Smaller seagulls, such as herring gulls, eat small fish and other fish. Larger seagulls, such as black-headed gulls, eat larger animals like fish, birds and mammals.

While being omnivores, they are also skilled hunters!

Gulls have a number of adaptations for the predator lifestyle in the wild.

Firstly, they have excellent eyesight. They can see both in the day and at night. Their eyesight is adapted to spot prey, especially in murky water.

Second, gulls also have very good flying abilities and they catch their dinner on the wing. This is possibly helped by their large wings, which help them soar and glide on thermals.

Third, gulls also use teamwork and watch for prey and predators! Gulls are actually fairly clever birds (although not as clever as crows and magpies!), and can almost be considered skilled killers.

Gulls sometimes behave as vicious hunters – even in the city!

These skills are, however, less useful in the cities. And who knows, maybe their sharp hunting instincts will diminish as they adapt further to an existence among humans!

Are Seagulls Producers, Consumers, or Decomposers?

Because seagulls need to acquire their energy from other living organisms, they are consumers and not producers or decomposers.

There are four types of consumers: omnivores, carnivores, herbivores, and decomposers.

What Type of Consumer is a Seagull?

Seagulls are omnivores and therefore secondary consumers.

Seagulls are considered secondary consumers because they eat other animals that mostly eat plants.

Secondary consumers eat other animals, while primary consumers eat plants. Secondary consumers are generally omnivores and eat both plants and animals.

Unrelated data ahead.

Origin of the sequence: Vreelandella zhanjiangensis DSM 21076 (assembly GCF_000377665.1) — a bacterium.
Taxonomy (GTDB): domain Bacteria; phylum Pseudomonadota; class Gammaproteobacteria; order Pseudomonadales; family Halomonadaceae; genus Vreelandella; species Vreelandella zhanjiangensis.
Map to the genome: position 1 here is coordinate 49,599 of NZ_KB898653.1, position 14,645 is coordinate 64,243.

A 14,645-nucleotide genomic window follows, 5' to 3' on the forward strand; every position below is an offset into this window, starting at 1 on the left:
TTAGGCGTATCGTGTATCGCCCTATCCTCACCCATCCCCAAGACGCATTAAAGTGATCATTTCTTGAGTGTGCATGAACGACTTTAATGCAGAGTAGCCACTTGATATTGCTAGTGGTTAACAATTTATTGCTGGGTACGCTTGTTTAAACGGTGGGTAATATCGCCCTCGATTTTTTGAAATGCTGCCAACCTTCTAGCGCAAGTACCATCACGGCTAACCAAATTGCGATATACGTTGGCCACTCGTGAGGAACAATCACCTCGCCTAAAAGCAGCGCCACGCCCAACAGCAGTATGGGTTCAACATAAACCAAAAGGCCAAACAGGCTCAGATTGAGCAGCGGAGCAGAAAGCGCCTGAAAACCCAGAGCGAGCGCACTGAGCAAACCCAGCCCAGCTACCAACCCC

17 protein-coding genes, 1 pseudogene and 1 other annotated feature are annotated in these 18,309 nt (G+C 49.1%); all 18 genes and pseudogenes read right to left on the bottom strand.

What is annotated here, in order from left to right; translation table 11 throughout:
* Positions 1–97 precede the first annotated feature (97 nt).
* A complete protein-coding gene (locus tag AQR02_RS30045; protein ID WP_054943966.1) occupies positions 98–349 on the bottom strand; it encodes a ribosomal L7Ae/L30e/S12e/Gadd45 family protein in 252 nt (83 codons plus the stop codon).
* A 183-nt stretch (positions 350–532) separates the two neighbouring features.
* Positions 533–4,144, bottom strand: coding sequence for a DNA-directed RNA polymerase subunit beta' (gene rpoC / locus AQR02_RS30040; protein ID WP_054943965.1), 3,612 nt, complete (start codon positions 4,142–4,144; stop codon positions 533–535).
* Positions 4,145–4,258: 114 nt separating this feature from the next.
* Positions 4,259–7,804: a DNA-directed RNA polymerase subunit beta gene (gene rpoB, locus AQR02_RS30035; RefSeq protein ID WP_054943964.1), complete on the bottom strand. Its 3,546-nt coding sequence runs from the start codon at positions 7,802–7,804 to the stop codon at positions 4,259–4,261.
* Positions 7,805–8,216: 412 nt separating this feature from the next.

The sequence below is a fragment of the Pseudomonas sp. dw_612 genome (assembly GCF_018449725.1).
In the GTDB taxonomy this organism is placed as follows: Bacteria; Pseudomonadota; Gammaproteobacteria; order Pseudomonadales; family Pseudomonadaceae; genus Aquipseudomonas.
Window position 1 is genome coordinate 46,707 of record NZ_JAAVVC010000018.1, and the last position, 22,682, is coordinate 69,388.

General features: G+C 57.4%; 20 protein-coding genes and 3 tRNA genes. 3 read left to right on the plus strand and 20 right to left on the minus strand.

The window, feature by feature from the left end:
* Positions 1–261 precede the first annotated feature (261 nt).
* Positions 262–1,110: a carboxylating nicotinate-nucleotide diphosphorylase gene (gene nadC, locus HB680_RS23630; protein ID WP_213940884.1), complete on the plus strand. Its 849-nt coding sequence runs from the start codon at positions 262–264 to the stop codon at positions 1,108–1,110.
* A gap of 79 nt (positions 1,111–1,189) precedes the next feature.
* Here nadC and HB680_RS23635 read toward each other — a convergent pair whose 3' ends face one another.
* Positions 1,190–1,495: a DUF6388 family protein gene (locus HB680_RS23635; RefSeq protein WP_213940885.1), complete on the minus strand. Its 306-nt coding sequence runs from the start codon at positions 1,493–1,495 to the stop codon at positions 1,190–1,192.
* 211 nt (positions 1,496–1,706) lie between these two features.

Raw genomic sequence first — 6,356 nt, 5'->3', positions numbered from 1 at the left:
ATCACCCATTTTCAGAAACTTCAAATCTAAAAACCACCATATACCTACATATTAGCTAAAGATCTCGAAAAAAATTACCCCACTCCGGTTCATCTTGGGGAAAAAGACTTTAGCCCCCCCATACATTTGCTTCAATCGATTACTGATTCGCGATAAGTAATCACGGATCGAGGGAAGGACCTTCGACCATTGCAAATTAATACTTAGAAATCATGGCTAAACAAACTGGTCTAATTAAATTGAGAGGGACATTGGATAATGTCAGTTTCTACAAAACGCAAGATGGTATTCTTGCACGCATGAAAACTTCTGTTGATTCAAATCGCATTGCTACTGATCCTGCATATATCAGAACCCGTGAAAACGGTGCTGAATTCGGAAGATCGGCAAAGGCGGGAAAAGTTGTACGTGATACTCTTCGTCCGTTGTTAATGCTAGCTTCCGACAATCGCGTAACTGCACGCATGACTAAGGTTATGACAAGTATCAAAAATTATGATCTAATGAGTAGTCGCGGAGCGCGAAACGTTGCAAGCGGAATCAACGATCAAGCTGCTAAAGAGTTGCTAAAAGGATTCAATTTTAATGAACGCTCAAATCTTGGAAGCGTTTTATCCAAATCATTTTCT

Where are Seagulls in the Food Chain?

Seagulls are fairly low in the food chain because they mostly eat herbivore animals.

Animals that only eat plants are primary consumers and are placed on the second trophic level in the energy pyramid, but gulls are placed on the third trophic level.

Whereas most birds are on the second trophic level, seagulls are placed closer to the 3rd trophic level.

Food chains simply demonstrate how energy moves from one organism to the next, in a straight line.

The energy transferred by the seagull is the energy from the fish or other animals that they eat. This energy is transferred to the animals that eat the seagull, such as larger birds of prey, a shark or a fox.

Are Seagulls Autotrophs or Heterotrophs?

Seagulls are heterotrophs because they eat other living organisms. Practically no animals are autotrophic because animals do not get their energy directly from the sun as plants do. That is, animals like seagulls cannot make their own energy!

What Animals Prey on Seagulls?

There are many animals that prey on seagulls. Some of these are hawks, owls, raccoons, and foxes. However, most gulls are fairly large birds that are not so easy to catch.

The fact that they live in large colonies and have good eyesight does not make the job of gull predation any easier!


In this post I have looked at the omnivorous habits of seagulls and how they have evolved to take advantage of human leftovers as scavengers!

Seagulls can be found all over the world, and most of us will have had the experience of watching a seagull searching for a tasty morsel on the beach. They are well-known for swooping down low to steal ice creams and sandwiches, but, when it comes to their stomachs, their diet is far more varied than that!

See more interesting facts about seagulls in this short video!

Seagulls are sharp-eyed birds that can be seen scanning the water for interesting food items. They can spot a meal from a long distance away and come to land very efficiently. Once on the ground, they quickly use their claws and large bills to search for morsels of food in the sand, mud or stones.

Their main diet consists of fish, but seagulls can eat just about anything, from rotting material (carrion) and animal waste to human garbage, and they have been known to prey on small urban animals such as rats and pigeons!

Seagulls are adaptable birds, and can be found in cities and towns or on sea coasts. Perhaps they will one day become full time scavengers that forget how to hunt for living food?